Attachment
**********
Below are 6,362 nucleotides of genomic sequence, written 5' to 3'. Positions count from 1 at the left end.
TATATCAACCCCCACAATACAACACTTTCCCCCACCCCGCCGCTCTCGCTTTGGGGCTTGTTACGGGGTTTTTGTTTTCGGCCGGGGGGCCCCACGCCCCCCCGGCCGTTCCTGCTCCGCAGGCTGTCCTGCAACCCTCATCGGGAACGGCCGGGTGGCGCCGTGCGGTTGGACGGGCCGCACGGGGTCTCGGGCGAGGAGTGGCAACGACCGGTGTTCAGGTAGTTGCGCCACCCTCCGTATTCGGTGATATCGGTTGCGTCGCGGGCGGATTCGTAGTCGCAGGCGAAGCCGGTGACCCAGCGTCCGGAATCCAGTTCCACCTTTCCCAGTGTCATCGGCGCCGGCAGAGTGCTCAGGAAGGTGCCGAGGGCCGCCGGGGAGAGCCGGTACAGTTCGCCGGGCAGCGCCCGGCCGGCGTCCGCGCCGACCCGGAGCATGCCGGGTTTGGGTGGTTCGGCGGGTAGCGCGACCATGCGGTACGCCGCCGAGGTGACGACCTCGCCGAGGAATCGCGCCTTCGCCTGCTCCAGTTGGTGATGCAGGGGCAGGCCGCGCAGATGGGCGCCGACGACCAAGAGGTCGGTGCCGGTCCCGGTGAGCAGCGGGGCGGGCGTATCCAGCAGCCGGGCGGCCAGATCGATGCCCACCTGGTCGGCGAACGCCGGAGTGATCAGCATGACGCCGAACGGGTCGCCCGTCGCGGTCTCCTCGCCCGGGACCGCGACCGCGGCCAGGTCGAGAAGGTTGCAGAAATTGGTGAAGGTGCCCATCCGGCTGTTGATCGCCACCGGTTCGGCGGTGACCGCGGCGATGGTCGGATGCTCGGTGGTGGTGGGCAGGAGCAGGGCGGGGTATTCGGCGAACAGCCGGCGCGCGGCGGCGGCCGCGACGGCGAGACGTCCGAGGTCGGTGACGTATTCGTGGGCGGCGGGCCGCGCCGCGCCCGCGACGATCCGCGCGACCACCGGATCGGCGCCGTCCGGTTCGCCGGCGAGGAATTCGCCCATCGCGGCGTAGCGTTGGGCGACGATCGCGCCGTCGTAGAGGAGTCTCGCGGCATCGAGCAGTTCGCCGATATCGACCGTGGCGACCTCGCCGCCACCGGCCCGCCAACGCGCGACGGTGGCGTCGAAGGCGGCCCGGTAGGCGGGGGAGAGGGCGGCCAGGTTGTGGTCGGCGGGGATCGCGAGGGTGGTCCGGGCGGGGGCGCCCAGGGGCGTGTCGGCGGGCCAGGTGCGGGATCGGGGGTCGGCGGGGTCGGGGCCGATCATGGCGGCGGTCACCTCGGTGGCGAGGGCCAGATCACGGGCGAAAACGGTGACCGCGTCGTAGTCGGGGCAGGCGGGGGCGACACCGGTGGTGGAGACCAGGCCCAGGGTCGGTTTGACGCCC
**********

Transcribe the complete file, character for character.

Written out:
Below are 6,362 nucleotides of genomic sequence, written 5' to 3'. Positions count from 1 at the left end.
TATATCAACCCCCACAATACAACACTTTCCCCCACCCCGCCGCTCTCGCTTTGGGGCTTGTTACGGGGTTTTTGTTTTCGGCCGGGGGGCCCCACGCCCCCCCGGCCGTTCCTGCTCCGCAGGCTGTCCTGCAACCCTCATCGGGAACGGCCGGGTGGCGCCGTGCGGTTGGACGGGCCGCACGGGGTCTCGGGCGAGGAGTGGCAACGACCGGTGTTCAGGTAGTTGCGCCACCCTCCGTATTCGGTGATATCGGTTGCGTCGCGGGCGGATTCGTAGTCGCAGGCGAAGCCGGTGACCCAGCGTCCGGAATCCAGTTCCACCTTTCCCAGTGTCATCGGCGCCGGCAGAGTGCTCAGGAAGGTGCCGAGGGCCGCCGGGGAGAGCCGGTACAGTTCGCCGGGCAGCGCCCGGCCGGCGTCCGCGCCGACCCGGAGCATGCCGGGTTTGGGTGGTTCGGCGGGTAGCGCGACCATGCGGTACGCCGCCGAGGTGACGACCTCGCCGAGGAATCGCGCCTTCGCCTGCTCCAGTTGGTGATGCAGGGGCAGGCCGCGCAGATGGGCGCCGACGACCAAGAGGTCGGTGCCGGTCCCGGTGAGCAGCGGGGCGGGCGTATCCAGCAGCCGGGCGGCCAGATCGATGCCCACCTGGTCGGCGAACGCCGGAGTGATCAGCATGACGCCGAACGGGTCGCCCGTCGCGGTCTCCTCGCCCGGGACCGCGACCGCGGCCAGGTCGAGAAGGTTGCAGAAATTGGTGAAGGTGCCCATCCGGCTGTTGATCGCCACCGGTTCGGCGGTGACCGCGGCGATGGTCGGATGCTCGGTGGTGGTGGGCAGGAGCAGGGCGGGGTATTCGGCGAACAGCCGGCGCGCGGCGGCGGCCGCGACGGCGAGACGTCCGAGGTCGGTGACGTATTCGTGGGCGGCGGGCCGCGCCGCGCCCGCGACGATCCGCGCGACCACCGGATCGGCGCCGTCCGGTTCGCCGGCGAGGAATTCGCCCATCGCGGCGTAGCGTTGGGCGACGATCGCGCCGTCGTAGAGGAGTCTCGCGGCATCGAGCAGTTCGCCGATATCGACCGTGGCGACCTCGCCGCCACCGGCCCGCCAACGCGCGACGGTGGCGTCGAAGGCGGCCCGGTAGGCGGGGGAGAGGGCGGCCAGGTTGTGGTCGGCGGGGATCGCGAGGGTGGTCCGGGCGGGGGCGCCCAGGGGCGTGTCGGCGGGCCAGGTGCGGGATCGGGGGTCGGCGGGGTCGGGGCCGATCATGGCGGCGGTCACCTCGGTGGCGAGGGCCAGATCACGGGCGAAAACGGTGACCGCGTCGTAGTCGGGGCAGGCGGGGGCGACACCGGTGGTGGAGACCAGGCCCAGGGTCGGTTTGACGCCC